We got picked up at 610AM from our hotel and brought to Royal’s headquarters for buffet style breakfast. After breakfast, we were split into our designated vans for the flight. The van is following a truck that holds our air balloon and we drive about 10 minutes to open fields. You look out the window where it is still somewhat pitch black but see these huge mounds that look like they are part of the facade to only realize that they are balloons that are slowly being filled with air and getting ready for the gas and flames. The set up of the balloon is quite quick. We all hopped in and off we went.
Our pilot was Geert who was originally from Belgium and has been flying for over 22 years. He told us that the only real control he has is turning with the balloon but in terms of speed, he just needs to find the wind pockets by going up or down in the sky. I have to say the beginning with the hazy skies before the sun rises was the best part. He was telling us that today was the first day in a week that they have been able to fly balloons so lucky us! The sky is de-saturated hues of pink to blue. Gloves and feet warmers are something you want to consider having but other than that, it was absolutely amazing. Remember to listen to the instructions of your pilot as there have been casualties in the past. If it is a windy day, for landing, you need to crouch in the basket and hold on tight to the blue ropes. It wasn’t windy today and so we braced for the landing standing.
To end off our wonderful experience, we cracked open a bottle of champagne and chocolate covered strawberries before getting dropped off back at our hotels. The whole experience finished by 830-9AM.
We also booked the Red tour for 30 euros – 930AM-430PM – includes lunch, english speaking tour guide, hotel pick-up/drop-off. We got back to our hotel in time to go back to our room to charge our phones a bit and warm our feet.
Our tour was booked with Woop Woop Travel and our guide for the day was Mustafa. We also made friends with Miguel from Guadalajara, Mexico who is a lawyer (sometimes a teacher as well) and She from Osaka, Japan.
Uçhisar Castle – Loads of interesting areas in this place. There are 2 “hills” that over a nice view from the middle. You can climb up and down the hills to the rock formations however the castle is quite far of a walk to get to from the main parking lot. This natural castle was used as a defence mechanism to prevent any attacks from the enemy. Since its location was central, it was used as a control centre for the trade way like the silk road during the Persian overtaken period. In Ottoman time, the castle was the location for protection and maintenance.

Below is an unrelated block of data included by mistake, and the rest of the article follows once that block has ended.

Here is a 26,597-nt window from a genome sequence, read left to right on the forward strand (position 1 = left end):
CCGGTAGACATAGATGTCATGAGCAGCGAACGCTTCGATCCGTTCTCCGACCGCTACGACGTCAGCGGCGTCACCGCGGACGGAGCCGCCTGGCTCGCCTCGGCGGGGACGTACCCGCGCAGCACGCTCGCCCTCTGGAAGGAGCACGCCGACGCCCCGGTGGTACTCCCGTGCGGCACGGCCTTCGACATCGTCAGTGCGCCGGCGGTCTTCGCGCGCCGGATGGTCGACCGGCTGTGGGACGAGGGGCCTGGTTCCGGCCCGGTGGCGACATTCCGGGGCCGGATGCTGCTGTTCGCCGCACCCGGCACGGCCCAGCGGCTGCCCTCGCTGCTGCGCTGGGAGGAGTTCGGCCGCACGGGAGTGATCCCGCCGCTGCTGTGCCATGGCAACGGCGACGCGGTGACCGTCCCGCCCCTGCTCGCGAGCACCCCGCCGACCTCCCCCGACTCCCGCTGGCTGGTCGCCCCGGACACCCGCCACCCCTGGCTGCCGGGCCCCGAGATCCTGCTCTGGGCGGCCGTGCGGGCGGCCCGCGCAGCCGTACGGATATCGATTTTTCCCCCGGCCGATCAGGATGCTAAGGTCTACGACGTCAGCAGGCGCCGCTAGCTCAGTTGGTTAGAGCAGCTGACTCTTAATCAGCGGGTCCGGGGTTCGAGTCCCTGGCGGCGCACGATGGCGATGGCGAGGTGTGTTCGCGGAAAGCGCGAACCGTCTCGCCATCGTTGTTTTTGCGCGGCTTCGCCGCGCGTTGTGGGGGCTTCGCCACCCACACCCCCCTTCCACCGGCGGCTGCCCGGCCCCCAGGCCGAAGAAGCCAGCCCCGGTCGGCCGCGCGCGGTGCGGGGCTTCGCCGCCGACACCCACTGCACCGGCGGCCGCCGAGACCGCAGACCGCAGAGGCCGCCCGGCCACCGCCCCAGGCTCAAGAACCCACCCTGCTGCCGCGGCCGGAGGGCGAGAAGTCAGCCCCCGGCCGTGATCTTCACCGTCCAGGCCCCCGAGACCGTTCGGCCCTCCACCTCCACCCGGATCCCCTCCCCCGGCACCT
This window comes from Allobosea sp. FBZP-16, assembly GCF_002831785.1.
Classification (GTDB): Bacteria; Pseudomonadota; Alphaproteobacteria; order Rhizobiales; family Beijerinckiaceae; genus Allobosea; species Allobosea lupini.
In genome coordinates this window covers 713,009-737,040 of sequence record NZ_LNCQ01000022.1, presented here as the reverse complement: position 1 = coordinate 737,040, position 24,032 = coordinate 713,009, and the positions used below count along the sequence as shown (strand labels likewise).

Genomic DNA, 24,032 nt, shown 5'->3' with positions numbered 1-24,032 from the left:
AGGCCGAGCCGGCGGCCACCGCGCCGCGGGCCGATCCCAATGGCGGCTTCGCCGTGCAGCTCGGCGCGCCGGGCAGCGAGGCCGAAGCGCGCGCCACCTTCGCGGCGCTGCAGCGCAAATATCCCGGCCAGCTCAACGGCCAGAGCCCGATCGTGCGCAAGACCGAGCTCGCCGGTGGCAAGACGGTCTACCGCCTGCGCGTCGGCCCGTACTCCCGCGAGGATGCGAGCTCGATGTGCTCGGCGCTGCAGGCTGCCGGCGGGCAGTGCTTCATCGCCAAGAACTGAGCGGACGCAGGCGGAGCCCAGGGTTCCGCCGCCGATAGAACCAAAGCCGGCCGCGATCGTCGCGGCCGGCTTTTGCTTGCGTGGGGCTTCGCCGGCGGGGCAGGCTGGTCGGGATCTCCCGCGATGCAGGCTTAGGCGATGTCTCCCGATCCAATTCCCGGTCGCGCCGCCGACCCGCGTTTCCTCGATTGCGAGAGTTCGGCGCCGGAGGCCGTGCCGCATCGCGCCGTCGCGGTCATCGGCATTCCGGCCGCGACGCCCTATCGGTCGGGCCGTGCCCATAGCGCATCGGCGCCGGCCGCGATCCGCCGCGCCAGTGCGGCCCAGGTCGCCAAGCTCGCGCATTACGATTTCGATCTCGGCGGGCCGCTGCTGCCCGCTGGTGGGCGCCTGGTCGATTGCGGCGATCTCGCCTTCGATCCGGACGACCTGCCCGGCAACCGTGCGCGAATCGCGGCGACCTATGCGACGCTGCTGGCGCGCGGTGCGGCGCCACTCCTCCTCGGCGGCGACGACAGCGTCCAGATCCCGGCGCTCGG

The Fairy Chimney homes haven’t been inhabited since 1980’s as the roofs started eroding and falling apart causing harm. The government then started a exchange program with residents to sell them their fairy chimney homes in return for money and land to build a new home.
Fairy Chimneys were formed from the volcanic eruptions millions of years ago that have erupted throwing huge mounds of ash all around and they are formed by different rock sediments and also covered by a layer of basalt.
Göreme Open Air Museum – Too many tourists here. Like too many. There are 2 churches in this museum and both you cannot take photos or video in. There are many nooks and crannies in this place that you can climb and walk to but considering all that we saw the previous day, this place wasn’t anything too special.
Love Valley – Fairy Chimneys – All along the parking lot and cliff of the Love Valley viewing area, there are tons of structures – “hot air balloons”, swings, carriages etc that you can sit on and pose with that overlook the valley with penis shaped rock formations below. You can swing out towards the valley which makes for a cool photo spot.
Pottery Demonstration – Really cool to see the artist’s studio space and seeing the inner workings of how the whole process comes together. We saw artists drawing and painting so intricately. After they demonstrate how they traditionally create pottery using their pottery wheel. We then went through their 2 rooms of pottery you can purchase before leaving.
Paşabağ – Best location of the day – go left and there will be a sign on the rock saying danger or do not enter – Go enter but please be careful as you have to walk up quite angled to get to the top. It sort’ve looks like The Wave in Arizona only half of the wave and white. Here you will see mushroom shaped rock formations.
Devrent Imagination Valley – We were only there for a short period to take photos but you can see shapes in the rock formations such as a camel, a penguin to the left of it, to a hand further left.